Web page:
The new owners, who bought the building late last year from the investment group, are not only keen on the idea of ​​preserving it, but have gone to the city with a proposal to have it designated as historic , as long as the Preservation Board approves a compromise along the lines of what they presented last week.

The developer’s architects told the board that they sketched many different designs and met several times with planners before defining their current proposal as the best possible version. City Preservation Officer Megan Schmitt recommended that council approve the plan.

According to their plan, the garage is raised above the roof of the church building and set back 16 feet from the front to create a clear separation between the two, they said. The garage would be sheathed in translucent glass to give it a light look and conceal its interior.

“We’re trying to strike a balance here,” ADD Inc. Miami director Jonathan Cardello told the board.

Cardello and Heisenbottle said the tight land constraints left them with no other good alternative to simply demolishing the historic building – which they said the developers did not want to do as they believed maintaining the old church would greatly increase the value and appeal of their project. The developers say a grocery store they won’t identify is interested in the space, even though there’s a new Publix a block away, suggesting it could be a Trader Joe’s.

To accommodate the 46-story tower, the developer would demolish the former Christian Science Reading Room next door, a later structure that is not architecturally significant, and use surface parking at the rear. The footprint of the tower would be too narrow to accommodate a parking deck, they say.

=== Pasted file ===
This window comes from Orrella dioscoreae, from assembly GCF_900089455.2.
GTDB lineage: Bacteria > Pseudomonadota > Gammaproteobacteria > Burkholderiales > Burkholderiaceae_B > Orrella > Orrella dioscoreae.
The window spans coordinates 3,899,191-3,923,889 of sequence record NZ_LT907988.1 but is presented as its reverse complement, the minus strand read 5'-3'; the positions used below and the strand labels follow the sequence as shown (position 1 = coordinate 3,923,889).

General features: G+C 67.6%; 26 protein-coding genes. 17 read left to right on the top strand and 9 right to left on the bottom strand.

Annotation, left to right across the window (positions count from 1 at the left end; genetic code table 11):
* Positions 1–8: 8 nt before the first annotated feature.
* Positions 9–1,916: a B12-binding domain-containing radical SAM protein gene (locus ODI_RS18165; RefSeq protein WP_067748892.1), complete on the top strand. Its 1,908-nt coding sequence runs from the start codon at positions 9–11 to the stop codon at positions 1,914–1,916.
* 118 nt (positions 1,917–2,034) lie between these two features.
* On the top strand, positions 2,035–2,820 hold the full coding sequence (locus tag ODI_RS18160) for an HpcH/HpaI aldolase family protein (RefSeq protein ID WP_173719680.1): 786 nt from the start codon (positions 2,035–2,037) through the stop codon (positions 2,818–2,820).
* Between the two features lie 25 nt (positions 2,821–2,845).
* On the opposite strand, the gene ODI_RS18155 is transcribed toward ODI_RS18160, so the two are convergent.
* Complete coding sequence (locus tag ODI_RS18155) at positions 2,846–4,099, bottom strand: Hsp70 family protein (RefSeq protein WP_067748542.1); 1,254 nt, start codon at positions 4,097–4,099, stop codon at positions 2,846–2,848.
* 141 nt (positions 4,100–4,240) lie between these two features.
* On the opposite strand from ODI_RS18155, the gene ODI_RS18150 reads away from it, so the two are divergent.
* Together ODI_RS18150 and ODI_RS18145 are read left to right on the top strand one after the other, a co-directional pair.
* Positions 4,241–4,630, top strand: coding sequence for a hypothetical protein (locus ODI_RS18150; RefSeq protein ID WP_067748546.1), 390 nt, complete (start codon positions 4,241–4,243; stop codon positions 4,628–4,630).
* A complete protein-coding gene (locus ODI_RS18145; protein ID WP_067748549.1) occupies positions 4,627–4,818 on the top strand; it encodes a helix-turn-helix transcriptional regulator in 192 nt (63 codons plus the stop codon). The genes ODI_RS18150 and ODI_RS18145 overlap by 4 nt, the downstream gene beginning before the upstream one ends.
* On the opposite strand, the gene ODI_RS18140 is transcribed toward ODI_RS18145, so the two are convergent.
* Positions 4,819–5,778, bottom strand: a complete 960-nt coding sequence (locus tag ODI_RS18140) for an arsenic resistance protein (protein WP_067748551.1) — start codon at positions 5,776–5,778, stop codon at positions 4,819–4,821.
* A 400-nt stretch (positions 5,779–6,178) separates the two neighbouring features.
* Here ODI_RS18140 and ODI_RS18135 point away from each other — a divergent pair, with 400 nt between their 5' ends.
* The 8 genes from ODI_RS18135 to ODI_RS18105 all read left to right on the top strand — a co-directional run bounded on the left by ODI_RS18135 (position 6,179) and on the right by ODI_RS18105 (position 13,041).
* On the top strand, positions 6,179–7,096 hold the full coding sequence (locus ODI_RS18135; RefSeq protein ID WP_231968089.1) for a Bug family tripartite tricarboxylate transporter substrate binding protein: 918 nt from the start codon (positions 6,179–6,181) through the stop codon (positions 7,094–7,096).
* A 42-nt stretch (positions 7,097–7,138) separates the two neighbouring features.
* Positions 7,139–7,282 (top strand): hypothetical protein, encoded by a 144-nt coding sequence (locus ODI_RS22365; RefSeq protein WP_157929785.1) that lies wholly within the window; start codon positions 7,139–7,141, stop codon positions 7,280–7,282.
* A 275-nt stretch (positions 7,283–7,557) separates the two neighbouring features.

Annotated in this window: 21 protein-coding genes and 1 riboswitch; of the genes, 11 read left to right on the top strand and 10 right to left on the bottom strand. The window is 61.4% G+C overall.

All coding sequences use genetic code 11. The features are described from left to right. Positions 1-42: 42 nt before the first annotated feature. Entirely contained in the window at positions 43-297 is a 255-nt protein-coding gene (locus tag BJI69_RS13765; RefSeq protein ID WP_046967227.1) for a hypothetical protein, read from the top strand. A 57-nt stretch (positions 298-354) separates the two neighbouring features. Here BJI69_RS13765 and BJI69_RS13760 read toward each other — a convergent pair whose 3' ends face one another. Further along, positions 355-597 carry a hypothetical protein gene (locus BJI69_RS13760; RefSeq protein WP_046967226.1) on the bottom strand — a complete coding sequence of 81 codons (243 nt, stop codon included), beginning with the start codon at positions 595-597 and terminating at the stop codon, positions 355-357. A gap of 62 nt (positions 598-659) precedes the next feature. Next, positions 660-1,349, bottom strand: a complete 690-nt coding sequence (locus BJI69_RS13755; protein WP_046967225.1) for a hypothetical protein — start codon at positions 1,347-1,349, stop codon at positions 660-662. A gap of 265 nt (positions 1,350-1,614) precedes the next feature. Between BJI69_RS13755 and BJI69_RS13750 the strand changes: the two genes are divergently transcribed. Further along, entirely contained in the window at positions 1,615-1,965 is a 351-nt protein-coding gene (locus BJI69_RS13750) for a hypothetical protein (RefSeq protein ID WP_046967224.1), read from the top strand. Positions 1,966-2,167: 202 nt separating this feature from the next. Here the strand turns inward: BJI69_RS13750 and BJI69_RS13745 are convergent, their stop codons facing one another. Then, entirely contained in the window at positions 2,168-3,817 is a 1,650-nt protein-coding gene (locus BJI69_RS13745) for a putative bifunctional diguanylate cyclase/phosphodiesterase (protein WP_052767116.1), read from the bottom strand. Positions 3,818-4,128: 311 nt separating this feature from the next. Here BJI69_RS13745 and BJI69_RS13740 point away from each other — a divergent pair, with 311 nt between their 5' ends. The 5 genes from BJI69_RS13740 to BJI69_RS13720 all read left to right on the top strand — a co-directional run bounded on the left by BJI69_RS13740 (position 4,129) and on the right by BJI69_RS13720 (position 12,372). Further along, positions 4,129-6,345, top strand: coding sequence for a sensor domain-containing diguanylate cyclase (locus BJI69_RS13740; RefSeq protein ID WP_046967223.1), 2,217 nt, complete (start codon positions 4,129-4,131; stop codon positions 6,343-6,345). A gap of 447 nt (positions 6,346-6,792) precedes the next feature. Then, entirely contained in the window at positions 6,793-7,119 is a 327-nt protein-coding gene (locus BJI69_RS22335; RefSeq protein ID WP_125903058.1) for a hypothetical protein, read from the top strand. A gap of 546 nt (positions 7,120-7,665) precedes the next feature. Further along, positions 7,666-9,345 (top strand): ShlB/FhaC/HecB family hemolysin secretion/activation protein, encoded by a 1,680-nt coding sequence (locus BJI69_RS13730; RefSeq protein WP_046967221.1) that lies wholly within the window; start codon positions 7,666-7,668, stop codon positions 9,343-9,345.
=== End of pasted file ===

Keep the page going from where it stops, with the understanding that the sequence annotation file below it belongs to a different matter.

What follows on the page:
The developer has no room to expand as a relatively new mixed-use complex directly to the south fills the rest of the block.

The script left conservatives in a dilemma.

“We’re stuck in a tough spot,” said Daniel Ciraldo, preservation manager for the Miami Design Preservation League. “I don’t really know what else could be done.”

It was clear from the hearing that, had the building been designated historic previously, the project would likely not pass council’s scrutiny in its current form. Although most council members were receptive to the idea of ​​combining old and new, several said the garage appeared to overwhelm the historic building, damaging its architectural integrity – an essential standard in historic preservation.

“This garage has a huge impact on the integrity of a building that everyone knows and is super qualified for a historic designation,” board member Jorge Kuperman, an architect, told Cardello. the applause of the audience. “It’s a big effort, but you can do better. When you look up, it’s a garage above the church. It’s not true.”

Kuperman and others said they might be willing to take on the project if the size of the garage was reduced and the new structure moved further away from the edges of the historic building to lessen its impact. They also requested additional renderings showing what the combination of the church building and garage would look like from a pedestrian’s perspective.

After a motion to move forward with the plan failed on a 4-4 vote, the board then voted 5-3 to ask the developer to come back with a revised plan for reconsideration. Cardello said he would modify the design, but also warned that he was unlikely to return with a drastically different scheme.

Some other local buildings designed by architect August Geiger:

The Alamo (original Jackson Hospital), Miami

Chase Federal (Banana Republic store), Lincoln Road Mall, Miami Beach

Home of Miami Beach Developer Carl Fisher, Miami Beach

Villa Serena, home of William Jennings Bryan near Vizcaya, Miami

Miami Women’s Club

Hindu Temple House, Spring Garden, Miami

Shenandoah Middle School and Coral Way Elementary School, Miami

This story was originally published February 10, 2015 6:39 p.m.